I love watching the joy of beginners discovering the tarot, which occurs sooner or later, every time I run an introductory tarot course. Students know in theory that the tarot works, but when they are in the position of the reader, watching a client’s life revealed, card by card, the excitement and wonder are palpable. This is usually followed by an immediate desire in the reader to ask the cards a dozen trivial questions, simply because he or she can. These might include:
“Should I have my hair cut this weekend?”
“Is it wise to text message that guy / girl I like?”
“Should I pick up a cheesecake for dessert tonight?”
I remind beginners that the tarot is a powerful tool and that it deserves respect, but at this point it’s a bit like telling a teenage boy in a sports car not to drive recklessly. Students smile and nod, with a glint in the eye which suggests that the moment I turn my back they’ll be furiously cutting the cards as rapidly as they can formulate questions.
During the recent Adyar tarot workshop several students who read Angel Cards and other types of cards mentioned that clients had asked them if they also read the tarot. It seems that in the market place, clients expect the tarot because they are familiar with these cards.
During reading demonstrations students crowded around to see the reading process first hand. The volunteers laughed, nodded and occasionally squirmed as personal hopes and fears surfaced before an expectant gathering.
It was during an advanced tarot course six or seven years ago that I discovered how much students learn from watching the tarot reading process. They laughed when a student confirmed my statement by denying it.
“It seems that you are a bold, assertive person, who is not afraid to say what’s on your mind,” I said to her in a general reading.
“No that’s not right. I’m shy actually,” she stated loudly.
The card shuffling procedure and the act of tying a reading together cannot easily be described in a book. Watching the process helps it to make sense to the beginner.
When you have given several hundred readings, you learn to persist when clients cannot relate to the information you are giving them.
The client isn’t deliberately making the reading difficult for you. In many cases he or she doesn’t recall the incident you are describing for the past.
This occurred in an introductory course some years ago. A woman in her fifties asked about love relationships during a demonstration reading at the end of a session. I explained that she wasn’t open to a new love relationship, as her faith in men had been eroded in the past. I asked if there had been a particular situation which might have done this.
“No,” came the reply.
I scanned back through the years clairvoyantly and 1979 came to mind.
“The issue dates back to 1979,” I suggested.
“No there was no incident then,” she replied.
Some readers might have given up at this point, doubting themselves and moving on so as not to waste the client’s time. Instead I persisted, as I felt that this was an important part of the question. How was I able to tell this woman that no new men were likely to approach her for love relationship until she resolved the past, if I couldn’t accurately pinpoint the past incident in question.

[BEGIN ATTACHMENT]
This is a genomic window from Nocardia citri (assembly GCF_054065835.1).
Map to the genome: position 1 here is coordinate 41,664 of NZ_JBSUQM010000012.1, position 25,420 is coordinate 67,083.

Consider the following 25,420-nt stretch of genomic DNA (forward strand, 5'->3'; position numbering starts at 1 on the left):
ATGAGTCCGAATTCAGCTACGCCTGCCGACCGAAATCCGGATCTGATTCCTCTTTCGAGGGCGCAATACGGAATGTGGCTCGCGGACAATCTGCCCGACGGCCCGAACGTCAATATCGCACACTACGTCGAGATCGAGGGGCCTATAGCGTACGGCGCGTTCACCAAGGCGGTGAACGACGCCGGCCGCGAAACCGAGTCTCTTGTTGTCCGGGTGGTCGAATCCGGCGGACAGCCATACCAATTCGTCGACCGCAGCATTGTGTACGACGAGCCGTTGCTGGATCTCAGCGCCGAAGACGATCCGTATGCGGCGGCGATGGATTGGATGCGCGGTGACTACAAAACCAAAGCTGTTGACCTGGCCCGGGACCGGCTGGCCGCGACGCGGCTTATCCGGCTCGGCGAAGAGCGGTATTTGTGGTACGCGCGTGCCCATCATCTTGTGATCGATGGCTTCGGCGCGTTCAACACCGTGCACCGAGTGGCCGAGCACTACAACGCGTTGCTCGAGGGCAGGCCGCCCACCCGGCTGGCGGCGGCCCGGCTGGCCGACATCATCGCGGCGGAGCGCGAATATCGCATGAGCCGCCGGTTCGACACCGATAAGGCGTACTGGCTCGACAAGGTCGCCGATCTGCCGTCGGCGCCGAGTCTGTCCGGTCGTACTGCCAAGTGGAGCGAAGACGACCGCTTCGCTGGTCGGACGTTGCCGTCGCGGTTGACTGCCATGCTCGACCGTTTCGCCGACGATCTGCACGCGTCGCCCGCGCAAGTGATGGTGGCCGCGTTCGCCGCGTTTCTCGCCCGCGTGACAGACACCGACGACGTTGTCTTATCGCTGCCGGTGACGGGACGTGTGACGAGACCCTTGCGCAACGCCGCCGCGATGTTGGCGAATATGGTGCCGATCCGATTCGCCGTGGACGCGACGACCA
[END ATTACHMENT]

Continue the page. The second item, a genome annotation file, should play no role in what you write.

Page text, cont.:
“Were you in a love relationship in 1979,” I asked.
“What was happening in the year. I’m sensing broken trust from an incident which occurred during that year.” She scowled impatiently and nodded, answering just to help us to move back to her question about a possible new love relationship.
“My husband went missing in that year.”
“He went missing?”
“Yes. He left for work and didn’t come home one day.”
“And how long was it before you saw him again?”
“No one has ever seen him again. He’s missing, presumed dead.”
“Presumed dead. I’m going to ask you what might seem like an obvious question now, but it’s really not that obvious, because I’ve never experienced this type of situation. Can you answer this for me please. How did it feel at the time?”
“It was devastating. I didn’t know what to think.”
“Might this be a form of betrayal?”
“Yes, you could say that.”
“By a man?”
“Did this erode your trust in men?”
“Yes, it did,” she sighed, as her dark eyes gazed down at the cards before her. For a moment, her tired, lonely expression revealed the pain of the years of uncertainty. The student in question wasn’t trying to make the reading difficult, but she did not immediately relate to the description of events I gave her. Instead of moving on with the reading I probed, persisted and asked questions until she recognised how her history with men was affecting her current relationship opportunities.
Over a typical three-Sundays course there is sometimes a chance to see a prediction unfolding, such as when I asked a student during a demonstration reading if she was planning to leave her job.
“No, not at all,” she replied.
Two Sundays later she arrived to tell us that she had been unexpectedly retrenched. “That will be ten dollars,” I said immediately, and she laughed.
Extending this visual learning tool I have produced an introductory tarot DVD entitled Discover the Tarot. It offers a glimpse of the tarot in action, along with psychic cleansing tips, techniques for building your intuition and three simple yet practical layouts.
It is suitable for beginners and experienced tarot readers, and for people who want to make the most of their next reading. Together with my first book The Tarot Revealed, it offers a complete beginners tarot package.
Including footage of actual readings, Discover the Tarot covers:
- tips on developing your own intuition
- how to word your questions for increased accuracy
- the importance of cleansing yourself after each reading
- the issue of tarot dependence
- the importance of free-will in all predictions